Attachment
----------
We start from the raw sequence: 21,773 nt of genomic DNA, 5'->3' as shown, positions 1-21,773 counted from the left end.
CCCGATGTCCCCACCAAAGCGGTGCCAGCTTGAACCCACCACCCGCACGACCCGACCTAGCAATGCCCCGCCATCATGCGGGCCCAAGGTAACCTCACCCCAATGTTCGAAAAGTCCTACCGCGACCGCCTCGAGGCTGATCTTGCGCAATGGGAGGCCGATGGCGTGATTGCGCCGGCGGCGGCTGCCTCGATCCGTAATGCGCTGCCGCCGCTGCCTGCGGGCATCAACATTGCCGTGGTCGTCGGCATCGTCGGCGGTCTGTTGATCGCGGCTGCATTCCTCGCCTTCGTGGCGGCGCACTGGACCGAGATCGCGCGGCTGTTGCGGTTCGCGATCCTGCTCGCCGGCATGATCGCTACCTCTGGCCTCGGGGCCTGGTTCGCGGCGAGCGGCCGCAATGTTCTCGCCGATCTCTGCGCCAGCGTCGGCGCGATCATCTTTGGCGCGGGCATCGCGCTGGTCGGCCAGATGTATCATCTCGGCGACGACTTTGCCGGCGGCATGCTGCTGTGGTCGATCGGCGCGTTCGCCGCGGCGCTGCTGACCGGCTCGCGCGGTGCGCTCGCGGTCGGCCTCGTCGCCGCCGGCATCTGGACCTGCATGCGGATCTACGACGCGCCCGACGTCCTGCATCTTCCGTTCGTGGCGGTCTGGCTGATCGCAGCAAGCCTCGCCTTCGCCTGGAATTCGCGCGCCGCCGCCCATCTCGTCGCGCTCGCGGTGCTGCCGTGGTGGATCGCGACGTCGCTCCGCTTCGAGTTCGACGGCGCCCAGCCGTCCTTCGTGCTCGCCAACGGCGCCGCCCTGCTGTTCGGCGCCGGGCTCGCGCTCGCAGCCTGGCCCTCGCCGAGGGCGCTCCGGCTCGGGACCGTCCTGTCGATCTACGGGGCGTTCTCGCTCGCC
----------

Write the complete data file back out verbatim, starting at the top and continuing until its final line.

We start from the raw sequence: 21,773 nt of genomic DNA, 5'->3' as shown, positions 1-21,773 counted from the left end.
CCCGATGTCCCCACCAAAGCGGTGCCAGCTTGAACCCACCACCCGCACGACCCGACCTAGCAATGCCCCGCCATCATGCGGGCCCAAGGTAACCTCACCCCAATGTTCGAAAAGTCCTACCGCGACCGCCTCGAGGCTGATCTTGCGCAATGGGAGGCCGATGGCGTGATTGCGCCGGCGGCGGCTGCCTCGATCCGTAATGCGCTGCCGCCGCTGCCTGCGGGCATCAACATTGCCGTGGTCGTCGGCATCGTCGGCGGTCTGTTGATCGCGGCTGCATTCCTCGCCTTCGTGGCGGCGCACTGGACCGAGATCGCGCGGCTGTTGCGGTTCGCGATCCTGCTCGCCGGCATGATCGCTACCTCTGGCCTCGGGGCCTGGTTCGCGGCGAGCGGCCGCAATGTTCTCGCCGATCTCTGCGCCAGCGTCGGCGCGATCATCTTTGGCGCGGGCATCGCGCTGGTCGGCCAGATGTATCATCTCGGCGACGACTTTGCCGGCGGCATGCTGCTGTGGTCGATCGGCGCGTTCGCCGCGGCGCTGCTGACCGGCTCGCGCGGTGCGCTCGCGGTCGGCCTCGTCGCCGCCGGCATCTGGACCTGCATGCGGATCTACGACGCGCCCGACGTCCTGCATCTTCCGTTCGTGGCGGTCTGGCTGATCGCAGCAAGCCTCGCCTTCGCCTGGAATTCGCGCGCCGCCGCCCATCTCGTCGCGCTCGCGGTGCTGCCGTGGTGGATCGCGACGTCGCTCCGCTTCGAGTTCGACGGCGCCCAGCCGTCCTTCGTGCTCGCCAACGGCGCCGCCCTGCTGTTCGGCGCCGGGCTCGCGCTCGCAGCCTGGCCCTCGCCGAGGGCGCTCCGGCTCGGGACCGTCCTGTCGATCTACGGGGCGTTCTCGCTCGCC